Sunday, 8 December 2013

The Sunday Roast Review ~ The Maypole



We approached the final Sunday Roast Review of 2013 feeling a little jaded after a long ten-week search had plucked us from lazy Sundays at home on the sofa in search of the best roast dinner in Cambridge. We wanted the final review of the series to be a classic example of Cambridge's finest. We didn't want to need a reservation at a restaurant or fancy gastro pub in order to tuck into a Sunday lunch. We held out hope for great food, a traditional and homely atmosphere, and a warm welcome. Popular city centre options almost all exhausted, we considered giving in to the tourist traps like The Eagle, the bog standard Baron of Beef and Mitre on Bridge Street, or even one of the Wetherspoons. Then we remembered The Maypole, the trusty freehouse on Portugal Street, tucked unassumingly away by Park Street car park and Jesus Green. Having sampled some great hearty Italian dishes there in the past, we crossed fingers for a Sunday roast menu and headed out for a final shot at finding the perfect Sunday lunch in Cambridge. 




We were in luck. As well as a few empty tables, the specials blackboard in the warm and festive bar announced the day's roasts as pork loin and Norfolk turkey with all the trimmings for £12.95 each. One of the most expensive we had encountered in the city but, considering the pub's reputation for home cooking, we hoped one that was worth every penny. Two things make The Maypole stand out as a unique Cambridge gem: its timeless charm as a no frills, traditional city ale pub, and the flawless customer service and warm welcome provided by landlord and head of the Castiglione family, the owners of the pub for over 30 years. We noted both from the moment we sat down to wait for our food in the basic but homely bar area with relaxing classical music playing in the background and the friendly and attentive Mr Castiglione hovering nearby, chatting to customers and generally making for a lovely Sunday afternoon atmosphere.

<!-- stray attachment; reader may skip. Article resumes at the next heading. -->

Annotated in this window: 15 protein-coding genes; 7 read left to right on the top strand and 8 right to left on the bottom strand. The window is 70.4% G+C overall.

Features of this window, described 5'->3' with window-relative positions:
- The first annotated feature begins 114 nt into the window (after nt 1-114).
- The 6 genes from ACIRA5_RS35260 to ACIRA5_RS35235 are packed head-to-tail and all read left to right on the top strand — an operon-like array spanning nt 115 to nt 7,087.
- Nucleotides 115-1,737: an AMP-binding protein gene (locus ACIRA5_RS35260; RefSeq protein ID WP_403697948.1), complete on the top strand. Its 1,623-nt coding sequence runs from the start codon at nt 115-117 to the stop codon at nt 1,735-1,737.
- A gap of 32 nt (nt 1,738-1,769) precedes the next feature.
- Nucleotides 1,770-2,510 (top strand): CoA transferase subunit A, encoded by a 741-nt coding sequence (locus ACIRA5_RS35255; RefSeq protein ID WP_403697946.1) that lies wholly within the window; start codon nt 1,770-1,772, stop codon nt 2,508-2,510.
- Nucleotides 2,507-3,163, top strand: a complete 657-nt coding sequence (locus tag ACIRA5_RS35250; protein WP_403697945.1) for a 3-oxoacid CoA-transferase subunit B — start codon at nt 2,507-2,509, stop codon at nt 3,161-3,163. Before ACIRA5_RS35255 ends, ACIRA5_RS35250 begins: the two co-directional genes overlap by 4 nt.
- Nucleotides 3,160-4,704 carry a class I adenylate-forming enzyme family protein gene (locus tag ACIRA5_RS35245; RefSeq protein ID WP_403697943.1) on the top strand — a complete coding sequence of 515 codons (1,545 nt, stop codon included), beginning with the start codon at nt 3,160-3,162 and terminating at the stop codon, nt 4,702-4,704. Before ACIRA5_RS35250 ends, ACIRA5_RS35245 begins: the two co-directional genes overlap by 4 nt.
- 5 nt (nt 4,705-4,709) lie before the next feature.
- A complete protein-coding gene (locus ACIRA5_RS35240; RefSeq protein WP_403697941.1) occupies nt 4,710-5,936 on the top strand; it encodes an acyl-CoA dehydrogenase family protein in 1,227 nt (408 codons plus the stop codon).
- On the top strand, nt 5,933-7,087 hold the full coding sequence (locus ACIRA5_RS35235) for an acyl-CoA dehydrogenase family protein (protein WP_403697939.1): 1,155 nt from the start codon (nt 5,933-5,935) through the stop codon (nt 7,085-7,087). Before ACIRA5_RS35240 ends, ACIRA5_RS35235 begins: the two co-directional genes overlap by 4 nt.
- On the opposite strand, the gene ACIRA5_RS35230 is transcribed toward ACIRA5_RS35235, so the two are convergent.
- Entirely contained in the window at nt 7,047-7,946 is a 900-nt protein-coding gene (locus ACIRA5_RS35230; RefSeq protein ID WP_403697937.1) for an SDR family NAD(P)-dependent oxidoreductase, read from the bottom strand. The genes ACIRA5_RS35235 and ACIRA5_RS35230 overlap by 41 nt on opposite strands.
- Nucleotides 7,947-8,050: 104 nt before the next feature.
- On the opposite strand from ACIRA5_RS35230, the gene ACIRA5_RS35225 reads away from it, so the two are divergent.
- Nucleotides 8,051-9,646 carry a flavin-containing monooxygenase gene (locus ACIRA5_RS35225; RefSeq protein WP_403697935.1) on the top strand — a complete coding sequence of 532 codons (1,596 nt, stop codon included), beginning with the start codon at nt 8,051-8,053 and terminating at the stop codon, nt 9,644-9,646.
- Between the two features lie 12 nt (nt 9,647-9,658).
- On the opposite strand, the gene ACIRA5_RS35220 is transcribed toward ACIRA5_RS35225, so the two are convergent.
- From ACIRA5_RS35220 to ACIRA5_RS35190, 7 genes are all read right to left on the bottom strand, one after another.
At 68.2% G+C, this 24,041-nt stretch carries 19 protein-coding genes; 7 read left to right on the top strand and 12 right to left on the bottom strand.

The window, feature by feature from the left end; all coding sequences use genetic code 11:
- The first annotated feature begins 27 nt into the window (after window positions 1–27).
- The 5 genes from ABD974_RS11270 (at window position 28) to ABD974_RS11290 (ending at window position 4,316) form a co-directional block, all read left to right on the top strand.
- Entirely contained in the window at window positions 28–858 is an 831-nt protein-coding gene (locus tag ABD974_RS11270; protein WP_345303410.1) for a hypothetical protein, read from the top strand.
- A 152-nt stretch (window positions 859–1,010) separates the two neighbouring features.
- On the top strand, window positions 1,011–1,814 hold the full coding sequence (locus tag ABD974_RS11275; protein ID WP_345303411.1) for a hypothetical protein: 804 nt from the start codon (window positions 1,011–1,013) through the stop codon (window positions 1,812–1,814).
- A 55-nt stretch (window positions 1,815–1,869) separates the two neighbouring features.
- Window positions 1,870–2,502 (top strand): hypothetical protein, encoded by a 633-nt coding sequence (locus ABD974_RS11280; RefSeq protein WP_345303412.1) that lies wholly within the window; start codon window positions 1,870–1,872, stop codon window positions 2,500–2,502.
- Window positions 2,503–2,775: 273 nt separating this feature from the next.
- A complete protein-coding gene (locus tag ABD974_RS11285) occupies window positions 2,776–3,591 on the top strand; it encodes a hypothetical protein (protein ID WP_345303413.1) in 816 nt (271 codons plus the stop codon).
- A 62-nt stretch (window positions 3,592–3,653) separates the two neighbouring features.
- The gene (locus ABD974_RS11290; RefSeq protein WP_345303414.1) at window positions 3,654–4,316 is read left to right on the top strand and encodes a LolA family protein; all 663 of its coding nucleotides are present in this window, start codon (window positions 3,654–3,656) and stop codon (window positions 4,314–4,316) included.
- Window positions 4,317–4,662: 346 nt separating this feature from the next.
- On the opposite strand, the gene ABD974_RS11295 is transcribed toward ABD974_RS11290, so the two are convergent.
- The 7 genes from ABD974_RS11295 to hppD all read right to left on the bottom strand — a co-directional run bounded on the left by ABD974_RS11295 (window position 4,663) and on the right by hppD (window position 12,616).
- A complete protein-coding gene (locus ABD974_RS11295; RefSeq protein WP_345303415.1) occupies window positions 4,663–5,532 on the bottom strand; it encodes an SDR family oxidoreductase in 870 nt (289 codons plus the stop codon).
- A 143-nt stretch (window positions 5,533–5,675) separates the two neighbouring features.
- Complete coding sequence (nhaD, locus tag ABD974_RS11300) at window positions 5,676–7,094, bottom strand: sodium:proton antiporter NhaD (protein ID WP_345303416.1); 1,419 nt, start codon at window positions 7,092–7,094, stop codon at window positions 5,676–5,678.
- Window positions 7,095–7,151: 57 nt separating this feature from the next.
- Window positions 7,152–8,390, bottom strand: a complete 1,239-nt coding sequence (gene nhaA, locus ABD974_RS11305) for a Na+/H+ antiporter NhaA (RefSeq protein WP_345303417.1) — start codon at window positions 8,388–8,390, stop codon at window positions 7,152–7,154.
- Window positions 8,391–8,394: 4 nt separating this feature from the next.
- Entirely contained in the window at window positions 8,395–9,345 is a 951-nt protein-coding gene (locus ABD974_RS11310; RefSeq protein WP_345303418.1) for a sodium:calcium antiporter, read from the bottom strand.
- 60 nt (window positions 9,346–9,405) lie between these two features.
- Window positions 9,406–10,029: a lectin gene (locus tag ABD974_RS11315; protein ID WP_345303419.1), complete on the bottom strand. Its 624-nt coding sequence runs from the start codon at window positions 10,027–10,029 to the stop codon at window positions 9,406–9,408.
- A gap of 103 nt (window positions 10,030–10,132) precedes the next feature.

The food was just as pleasing. The most 'authentic' Sunday lunch plates we've seen so far arrived, looking like they would if served up in the comfort of one's own home. Made up of big portions and many more components than we've encountered in previous weeks, the pub's Sunday roasts featured generous slices of meat, a huge pile of roast potatoes, carrot and swede mash, sausage meat stuffing, lashings of gravy, plus pigs in blankets and a serving of sprouts with crispy bacon. The meat itself was very good, the crispy edged roast pork loin having a great flavour and the thick slices of turkey remaining, thankfully, moist and of obvious high quality. The gravy had a creamy quality that smacked of homemade, with an excellent meaty depth and moreish flavours of roasting juices. Traditional accompaniments of apple sauce and cranberry sauce, both from the jar rather than homemade, were served alongside.




It was a lot of food to get through but we weren't complaining. The choice of vegetables was a real hit, the sprouts with crispy bacon getting us in the mood for festive dining (and not overcooked into the mush usually associated with Christmas vegetables) and a delicious carrot and swede mash revealing fresh, sweet flavours mingling with spot-on seasoning. The roast potatoes were certainly not the best we've had, sadly being a little soft and lacking any crisp on the outside, but tasted good nonetheless and were full of the rich flavours of the meaty gravy with the tasty addition of fresh rosemary. The trimmings were the deal breaker here; we celebrated the debut appearance of a stuffing and a sausage wrapped in bacon on each plate. Stuffing is always a welcome, if not essential, element of the Sunday roast and the thick and filling slice of sausagemeat stuffing we eagerly tucked into here was fantastic. The other seasonal touch was a crispy bacon-wrapped sausage, deliciously salty, herby, and conjuring up childhood memories of the ultimate family Christmas comfort food.   




The verdict: Whilst not achieving perfection, the Sunday roast on offer at The Maypole is what Sunday lunch should really be about: good honest home cooking, hearty portions and satisfying food that makes you smile. The friendly, family atmosphere make for a welcoming and relaxed environment, perfect for a chilled out Sunday lunchtime. The homemade desserts are worth an extra special mention, too (we had a delicious Panettone bread and butter pudding).




The score: 3.8 out of 5 (1 on the scale being absolutely terrible and 5 equalling roast lunch perfection). 

Price: £45 for two people including drinks and dessert.
Good news! Next year we're hunting down and rounding up the best weekend brunch spots in the city. Tweet your comments and recommendations using #CamBrunchReview to @TheMovingFoodie.  
Read last week's review: The Great Northern